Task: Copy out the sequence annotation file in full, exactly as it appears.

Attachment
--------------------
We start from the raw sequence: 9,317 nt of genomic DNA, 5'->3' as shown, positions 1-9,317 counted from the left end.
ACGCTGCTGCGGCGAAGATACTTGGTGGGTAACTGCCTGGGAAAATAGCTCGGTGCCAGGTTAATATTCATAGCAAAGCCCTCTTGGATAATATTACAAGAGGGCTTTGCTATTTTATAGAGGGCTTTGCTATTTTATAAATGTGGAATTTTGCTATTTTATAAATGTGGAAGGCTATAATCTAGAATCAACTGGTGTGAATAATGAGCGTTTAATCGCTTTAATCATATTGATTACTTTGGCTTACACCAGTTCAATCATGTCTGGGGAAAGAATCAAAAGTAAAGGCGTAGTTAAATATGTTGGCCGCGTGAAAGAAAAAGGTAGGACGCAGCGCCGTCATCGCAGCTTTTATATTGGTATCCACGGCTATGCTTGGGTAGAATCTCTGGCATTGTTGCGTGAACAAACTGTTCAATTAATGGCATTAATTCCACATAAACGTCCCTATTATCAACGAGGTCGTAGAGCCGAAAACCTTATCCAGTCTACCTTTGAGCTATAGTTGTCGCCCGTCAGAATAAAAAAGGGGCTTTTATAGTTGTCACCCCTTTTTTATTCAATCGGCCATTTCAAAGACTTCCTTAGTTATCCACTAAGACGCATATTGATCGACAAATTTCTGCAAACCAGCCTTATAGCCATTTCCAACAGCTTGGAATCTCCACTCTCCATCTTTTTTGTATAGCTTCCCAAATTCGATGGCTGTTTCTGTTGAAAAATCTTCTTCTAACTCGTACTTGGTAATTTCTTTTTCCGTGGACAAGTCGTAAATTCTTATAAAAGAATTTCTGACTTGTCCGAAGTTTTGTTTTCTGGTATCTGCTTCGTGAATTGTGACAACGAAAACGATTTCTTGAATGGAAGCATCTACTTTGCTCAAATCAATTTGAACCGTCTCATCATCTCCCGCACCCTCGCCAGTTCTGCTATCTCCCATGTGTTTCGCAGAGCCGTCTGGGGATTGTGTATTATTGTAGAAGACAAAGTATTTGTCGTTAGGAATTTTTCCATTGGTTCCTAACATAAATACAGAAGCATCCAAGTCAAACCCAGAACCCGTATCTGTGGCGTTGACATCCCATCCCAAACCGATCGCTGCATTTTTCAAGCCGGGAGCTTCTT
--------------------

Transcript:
We start from the raw sequence: 9,317 nt of genomic DNA, 5'->3' as shown, positions 1-9,317 counted from the left end.
ACGCTGCTGCGGCGAAGATACTTGGTGGGTAACTGCCTGGGAAAATAGCTCGGTGCCAGGTTAATATTCATAGCAAAGCCCTCTTGGATAATATTACAAGAGGGCTTTGCTATTTTATAGAGGGCTTTGCTATTTTATAAATGTGGAATTTTGCTATTTTATAAATGTGGAAGGCTATAATCTAGAATCAACTGGTGTGAATAATGAGCGTTTAATCGCTTTAATCATATTGATTACTTTGGCTTACACCAGTTCAATCATGTCTGGGGAAAGAATCAAAAGTAAAGGCGTAGTTAAATATGTTGGCCGCGTGAAAGAAAAAGGTAGGACGCAGCGCCGTCATCGCAGCTTTTATATTGGTATCCACGGCTATGCTTGGGTAGAATCTCTGGCATTGTTGCGTGAACAAACTGTTCAATTAATGGCATTAATTCCACATAAACGTCCCTATTATCAACGAGGTCGTAGAGCCGAAAACCTTATCCAGTCTACCTTTGAGCTATAGTTGTCGCCCGTCAGAATAAAAAAGGGGCTTTTATAGTTGTCACCCCTTTTTTATTCAATCGGCCATTTCAAAGACTTCCTTAGTTATCCACTAAGACGCATATTGATCGACAAATTTCTGCAAACCAGCCTTATAGCCATTTCCAACAGCTTGGAATCTCCACTCTCCATCTTTTTTGTATAGCTTCCCAAATTCGATGGCTGTTTCTGTTGAAAAATCTTCTTCTAACTCGTACTTGGTAATTTCTTTTTCCGTGGACAAGTCGTAAATTCTTATAAAAGAATTTCTGACTTGTCCGAAGTTTTGTTTTCTGGTATCTGCTTCGTGAATTGTGACAACGAAAACGATTTCTTGAATGGAAGCATCTACTTTGCTCAAATCAATTTGAACCGTCTCATCATCTCCCGCACCCTCGCCAGTTCTGCTATCTCCCATGTGTTTCGCAGAGCCGTCTGGGGATTGTGTATTATTGTAGAAGACAAAGTATTTGTCGTTAGGAATTTTTCCATTGGTTCCTAACATAAATACAGAAGCATCCAAGTCAAACCCAGAACCCGTATCTGTGGCGTTGACATCCCATCCCAAACCGATCGCTGCATTTTTCAAGCCGGGAGCTTCTT